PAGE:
Guest Post by Simone Lisa: Heart Open Please Enter

*As we continue our Mental Health discussion, here’s a post by a very special guest, Simone Lisa.  Thank you, Simone, for sharing your thoughts and experiences with us! 

 

There’s a little glimmer of warmth, burrowing into my chest. And a chink of light, peeking into my spirit. If I listen carefully I can almost hear a heart-warming song. It has taken me awhile to recognise it – the song of hope. Unfamiliar. Really scary. Really positive. Hope.

Hope has a few different acronyms:

  • Hold On Pain Ends
  • Have Only Positive Expectations
  • tHink pOsitive oPportunity comEs
  • Help Open People’s Eyes
  • Hanging Onto Positive Expectations

But I think my favourite is…

  • Heart Open Please Enter

I have had years of being knocked over and having to pick myself up again.

  • Grief after eight different family members died.
  • Worry as my teenage boys dabbled in the risky behaviours so many indulge in as they grow into adulthood.
  • Sorrow as my marriage started to crumble.
  • Stress as my elderly grandmother became more and more dependent on me.
  • Fear as my body aged and my youth disappeared.
  • Pain as my back deteriorated.

Coupled with a lifetime of burying emotions and not dealing with personal issues as they arose, it became too much for me to cope with and I crumbled. Every time I thought things couldn’t possibly get worse, I was wrong. Every time I tried to stand up and move on, another phone call came in. Someone needed me again. Someone wanted my help. Someone else had died. Another problem arose. Too much. Endlessly and relentlessly battering me to the ground, and in 51 years I had never learned positive mechanisms to deal with stress. The past two years have been eye opening and debilitating, and while I went a long way backwards, perhaps that is the direction I first needed to travel before I could embark upon a different path.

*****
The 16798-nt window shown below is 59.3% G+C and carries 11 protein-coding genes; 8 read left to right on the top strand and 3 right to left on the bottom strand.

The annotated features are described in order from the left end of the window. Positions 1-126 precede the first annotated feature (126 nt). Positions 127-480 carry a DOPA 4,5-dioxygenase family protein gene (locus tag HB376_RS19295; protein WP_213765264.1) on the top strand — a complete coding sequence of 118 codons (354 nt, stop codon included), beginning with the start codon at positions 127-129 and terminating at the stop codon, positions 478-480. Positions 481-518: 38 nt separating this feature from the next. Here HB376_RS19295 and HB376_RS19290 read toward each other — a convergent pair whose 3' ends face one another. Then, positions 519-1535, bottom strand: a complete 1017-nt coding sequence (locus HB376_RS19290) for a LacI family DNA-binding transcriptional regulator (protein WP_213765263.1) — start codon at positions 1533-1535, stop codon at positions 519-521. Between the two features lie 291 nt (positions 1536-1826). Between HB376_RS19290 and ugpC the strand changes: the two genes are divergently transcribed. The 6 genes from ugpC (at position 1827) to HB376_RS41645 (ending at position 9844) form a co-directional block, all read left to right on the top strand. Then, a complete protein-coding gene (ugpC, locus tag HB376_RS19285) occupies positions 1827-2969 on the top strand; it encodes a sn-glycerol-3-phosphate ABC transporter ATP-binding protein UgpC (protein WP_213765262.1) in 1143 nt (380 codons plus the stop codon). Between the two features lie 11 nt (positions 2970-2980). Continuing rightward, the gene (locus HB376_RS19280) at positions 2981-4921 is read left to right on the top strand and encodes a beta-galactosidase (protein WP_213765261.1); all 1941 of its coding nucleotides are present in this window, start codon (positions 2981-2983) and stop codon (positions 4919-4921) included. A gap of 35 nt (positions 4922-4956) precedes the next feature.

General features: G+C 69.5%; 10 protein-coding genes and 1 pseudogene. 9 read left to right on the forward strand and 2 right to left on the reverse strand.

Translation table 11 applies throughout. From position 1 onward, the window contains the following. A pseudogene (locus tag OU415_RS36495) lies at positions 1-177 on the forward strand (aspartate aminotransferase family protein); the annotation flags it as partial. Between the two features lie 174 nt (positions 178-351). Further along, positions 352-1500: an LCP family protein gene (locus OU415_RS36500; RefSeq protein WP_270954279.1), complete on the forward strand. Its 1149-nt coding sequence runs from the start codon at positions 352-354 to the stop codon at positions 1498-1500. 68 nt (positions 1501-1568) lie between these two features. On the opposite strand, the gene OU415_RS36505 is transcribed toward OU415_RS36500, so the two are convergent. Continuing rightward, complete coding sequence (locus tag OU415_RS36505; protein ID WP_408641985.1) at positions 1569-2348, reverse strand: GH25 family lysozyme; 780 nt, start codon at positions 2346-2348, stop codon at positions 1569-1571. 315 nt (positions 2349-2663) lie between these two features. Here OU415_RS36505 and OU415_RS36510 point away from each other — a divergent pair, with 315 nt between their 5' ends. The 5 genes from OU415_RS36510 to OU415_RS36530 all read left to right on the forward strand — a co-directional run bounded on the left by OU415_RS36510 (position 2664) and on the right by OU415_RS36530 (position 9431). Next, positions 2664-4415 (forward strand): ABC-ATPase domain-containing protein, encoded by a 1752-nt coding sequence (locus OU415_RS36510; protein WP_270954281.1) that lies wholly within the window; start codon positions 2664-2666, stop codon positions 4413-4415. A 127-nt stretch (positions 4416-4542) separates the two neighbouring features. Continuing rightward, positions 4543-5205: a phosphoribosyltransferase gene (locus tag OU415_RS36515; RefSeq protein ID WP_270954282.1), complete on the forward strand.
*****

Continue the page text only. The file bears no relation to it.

The past few days I have felt hopeful. Every time I become aware of that sense of positivity, that I may have a future and  things will improve, I worry I’m going to be battered to the ground any minute. The phone will ring and I’ll be given bad news. Again. I’ll be needed. Again. The phone will ring and I’ll be forced to choose between doing the right thing by family or the right thing by work. I’ll be put in lose-lose situations. Again.

But you know what 2017 has shown me so far? Nothing but positivity. Sure there are major stresses I’m still dealing with – but they are last years’ stresses and we’re working toward positive outcomes.

  • My teenage boys have grown into beautiful young men.
  • My marriage is receiving some tender care with tentative hope for the future.
  • Nobody else died.
  • My grandmother is being cared for in the nursing home.
  • I love my job. I love my friends and family.
  • My physical health is good and my mental health has improved.